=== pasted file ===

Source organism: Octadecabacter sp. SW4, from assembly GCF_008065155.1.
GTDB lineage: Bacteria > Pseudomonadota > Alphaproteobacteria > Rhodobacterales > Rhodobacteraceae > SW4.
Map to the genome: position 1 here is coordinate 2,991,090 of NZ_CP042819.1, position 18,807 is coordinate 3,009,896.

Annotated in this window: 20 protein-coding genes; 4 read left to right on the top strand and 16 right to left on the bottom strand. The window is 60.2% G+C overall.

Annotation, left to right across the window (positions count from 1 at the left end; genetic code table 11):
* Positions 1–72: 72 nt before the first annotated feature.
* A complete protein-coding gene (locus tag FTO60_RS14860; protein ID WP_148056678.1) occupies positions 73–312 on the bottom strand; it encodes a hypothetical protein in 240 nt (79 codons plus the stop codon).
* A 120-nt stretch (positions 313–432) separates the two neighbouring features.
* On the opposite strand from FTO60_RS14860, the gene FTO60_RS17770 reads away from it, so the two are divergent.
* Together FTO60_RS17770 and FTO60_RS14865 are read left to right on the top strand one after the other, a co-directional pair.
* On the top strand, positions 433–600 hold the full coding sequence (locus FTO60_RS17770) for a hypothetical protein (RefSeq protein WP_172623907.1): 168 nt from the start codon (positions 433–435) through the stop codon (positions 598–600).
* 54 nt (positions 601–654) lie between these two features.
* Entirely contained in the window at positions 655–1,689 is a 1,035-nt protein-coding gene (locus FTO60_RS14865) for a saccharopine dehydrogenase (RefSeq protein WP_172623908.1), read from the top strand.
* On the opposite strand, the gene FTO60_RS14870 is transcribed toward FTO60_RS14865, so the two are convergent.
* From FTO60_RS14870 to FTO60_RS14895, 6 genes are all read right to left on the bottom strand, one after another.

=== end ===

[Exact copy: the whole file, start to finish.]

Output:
Source organism: Octadecabacter sp. SW4, from assembly GCF_008065155.1.
GTDB lineage: Bacteria > Pseudomonadota > Alphaproteobacteria > Rhodobacterales > Rhodobacteraceae > SW4.
Map to the genome: position 1 here is coordinate 2,991,090 of NZ_CP042819.1, position 18,807 is coordinate 3,009,896.

Annotated in this window: 20 protein-coding genes; 4 read left to right on the top strand and 16 right to left on the bottom strand. The window is 60.2% G+C overall.

Annotation, left to right across the window (positions count from 1 at the left end; genetic code table 11):
* Positions 1–72: 72 nt before the first annotated feature.
* A complete protein-coding gene (locus tag FTO60_RS14860; protein ID WP_148056678.1) occupies positions 73–312 on the bottom strand; it encodes a hypothetical protein in 240 nt (79 codons plus the stop codon).
* A 120-nt stretch (positions 313–432) separates the two neighbouring features.
* On the opposite strand from FTO60_RS14860, the gene FTO60_RS17770 reads away from it, so the two are divergent.
* Together FTO60_RS17770 and FTO60_RS14865 are read left to right on the top strand one after the other, a co-directional pair.
* On the top strand, positions 433–600 hold the full coding sequence (locus FTO60_RS17770) for a hypothetical protein (RefSeq protein WP_172623907.1): 168 nt from the start codon (positions 433–435) through the stop codon (positions 598–600).
* 54 nt (positions 601–654) lie between these two features.
* Entirely contained in the window at positions 655–1,689 is a 1,035-nt protein-coding gene (locus FTO60_RS14865) for a saccharopine dehydrogenase (RefSeq protein WP_172623908.1), read from the top strand.
* On the opposite strand, the gene FTO60_RS14870 is transcribed toward FTO60_RS14865, so the two are convergent.
* From FTO60_RS14870 to FTO60_RS14895, 6 genes are all read right to left on the bottom strand, one after another.